If you have grounding wires in the outlets that just aren't connected to a ground on the other end, it may be possible to do what you want. In all fairness, a ground for the building should have been put in place during construction. You may just need to connect your apt. to it. If you have no existing ground wires in the outlets, it will be cheaper to move to another apartment.

I spent 6 weeks rewiring my first house here. 51 switches and outlets out of 52 in total were wired incorrectly. Ground wires in place, but no ground for the house. Most ground wires were not green but a rainbow of colored wires. Some outlets that had ground wires did not make it all the way back to the panel terminating in a wall when the installer ran out of wire. It was a mess. 

Electrical wiring here can be a nightmare. Correcting it in a house is bad enough but in an apartment, I'd suggest you seriously consider relocating. Be sure to take your tester with you when looking for a new apt. 
 

Lucas61

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I am in San Carlos, Calle Tomas de la Concha, just above La Mella and a few blocks from La Sirena on Duarte. It is an old building. The circuit tester is a generic one that any hardware store caries. It has three possible light combinations with a chart. The chart indicates the possibility of "normal" and five possible errors, one being open ground.

There's always the possibility of a false positive, so I also checked the same outlets with a surge suppressor that indicates ground. Both results matched: no ground ("open ground")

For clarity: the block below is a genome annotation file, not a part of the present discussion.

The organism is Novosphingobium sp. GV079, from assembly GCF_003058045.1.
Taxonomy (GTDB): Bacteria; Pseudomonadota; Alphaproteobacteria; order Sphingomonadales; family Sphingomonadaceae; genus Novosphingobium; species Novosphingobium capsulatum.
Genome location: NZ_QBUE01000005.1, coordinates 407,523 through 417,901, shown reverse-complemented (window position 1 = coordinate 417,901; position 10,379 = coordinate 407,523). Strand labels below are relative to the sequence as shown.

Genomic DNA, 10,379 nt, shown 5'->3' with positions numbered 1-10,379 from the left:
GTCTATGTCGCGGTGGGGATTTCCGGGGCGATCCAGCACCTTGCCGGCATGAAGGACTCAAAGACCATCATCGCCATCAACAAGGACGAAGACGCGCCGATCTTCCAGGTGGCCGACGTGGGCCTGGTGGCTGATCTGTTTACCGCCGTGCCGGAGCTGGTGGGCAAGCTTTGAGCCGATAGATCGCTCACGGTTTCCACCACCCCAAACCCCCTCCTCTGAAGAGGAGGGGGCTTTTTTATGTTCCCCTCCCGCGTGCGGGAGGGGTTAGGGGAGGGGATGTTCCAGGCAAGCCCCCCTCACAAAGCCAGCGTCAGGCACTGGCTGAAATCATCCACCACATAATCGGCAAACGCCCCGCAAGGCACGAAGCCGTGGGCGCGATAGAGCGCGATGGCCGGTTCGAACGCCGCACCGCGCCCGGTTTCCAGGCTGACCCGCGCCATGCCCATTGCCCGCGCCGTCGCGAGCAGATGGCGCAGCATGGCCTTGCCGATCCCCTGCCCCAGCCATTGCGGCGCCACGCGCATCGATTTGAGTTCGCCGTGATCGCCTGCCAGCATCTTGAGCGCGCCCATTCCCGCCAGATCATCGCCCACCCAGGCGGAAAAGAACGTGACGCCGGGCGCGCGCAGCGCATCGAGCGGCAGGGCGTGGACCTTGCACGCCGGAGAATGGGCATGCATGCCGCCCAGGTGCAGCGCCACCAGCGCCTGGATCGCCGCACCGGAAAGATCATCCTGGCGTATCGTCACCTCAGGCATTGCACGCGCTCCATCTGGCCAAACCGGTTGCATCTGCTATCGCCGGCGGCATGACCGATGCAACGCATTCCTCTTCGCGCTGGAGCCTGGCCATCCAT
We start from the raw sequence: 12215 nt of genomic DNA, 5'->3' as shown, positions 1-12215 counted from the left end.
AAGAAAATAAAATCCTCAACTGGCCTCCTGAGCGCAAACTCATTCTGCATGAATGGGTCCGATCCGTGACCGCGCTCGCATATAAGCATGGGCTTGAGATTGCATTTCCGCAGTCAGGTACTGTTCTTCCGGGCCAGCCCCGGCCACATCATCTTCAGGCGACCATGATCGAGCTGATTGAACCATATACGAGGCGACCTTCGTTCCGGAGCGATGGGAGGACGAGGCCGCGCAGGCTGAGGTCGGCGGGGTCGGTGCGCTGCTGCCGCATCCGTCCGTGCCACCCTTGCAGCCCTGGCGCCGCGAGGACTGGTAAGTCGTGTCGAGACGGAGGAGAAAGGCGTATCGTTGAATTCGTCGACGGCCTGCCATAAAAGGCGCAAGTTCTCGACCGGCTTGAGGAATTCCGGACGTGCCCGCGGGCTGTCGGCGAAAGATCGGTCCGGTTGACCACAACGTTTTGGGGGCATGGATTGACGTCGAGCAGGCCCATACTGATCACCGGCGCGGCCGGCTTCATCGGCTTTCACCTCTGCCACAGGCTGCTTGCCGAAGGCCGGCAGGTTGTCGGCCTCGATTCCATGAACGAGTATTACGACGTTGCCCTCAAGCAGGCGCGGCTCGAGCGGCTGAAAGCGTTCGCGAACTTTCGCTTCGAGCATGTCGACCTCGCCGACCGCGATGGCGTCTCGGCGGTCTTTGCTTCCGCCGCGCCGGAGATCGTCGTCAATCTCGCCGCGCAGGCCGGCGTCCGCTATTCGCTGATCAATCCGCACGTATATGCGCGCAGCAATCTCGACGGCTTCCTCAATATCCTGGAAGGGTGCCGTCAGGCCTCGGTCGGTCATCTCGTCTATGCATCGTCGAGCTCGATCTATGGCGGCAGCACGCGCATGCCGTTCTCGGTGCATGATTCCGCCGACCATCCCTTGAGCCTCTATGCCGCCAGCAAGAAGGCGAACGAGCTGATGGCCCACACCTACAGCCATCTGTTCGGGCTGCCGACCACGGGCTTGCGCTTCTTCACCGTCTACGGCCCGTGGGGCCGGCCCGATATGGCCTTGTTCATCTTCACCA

Lucas61

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Your reply is an example of the great reservoir of expertise at dr1forums. Wow! Thanks for enlarging my conception. Now I see that ground is not limited to a few outlet wires. It is a "system" which begins with a conducting rod in the ground through the breaker box and then distributed to all outlets. You say there is no common ground provided by the utility. Our meter is outside and serves the building. You've probably answered my question: Ground in the DR is too much to ask for. It would be the exception rather than the rule, whereas in the U.S. it would be the rule rather than the exception. Nevertheless, I'll have an electrician take a look to be sure. And not have high expectations for my next move . . .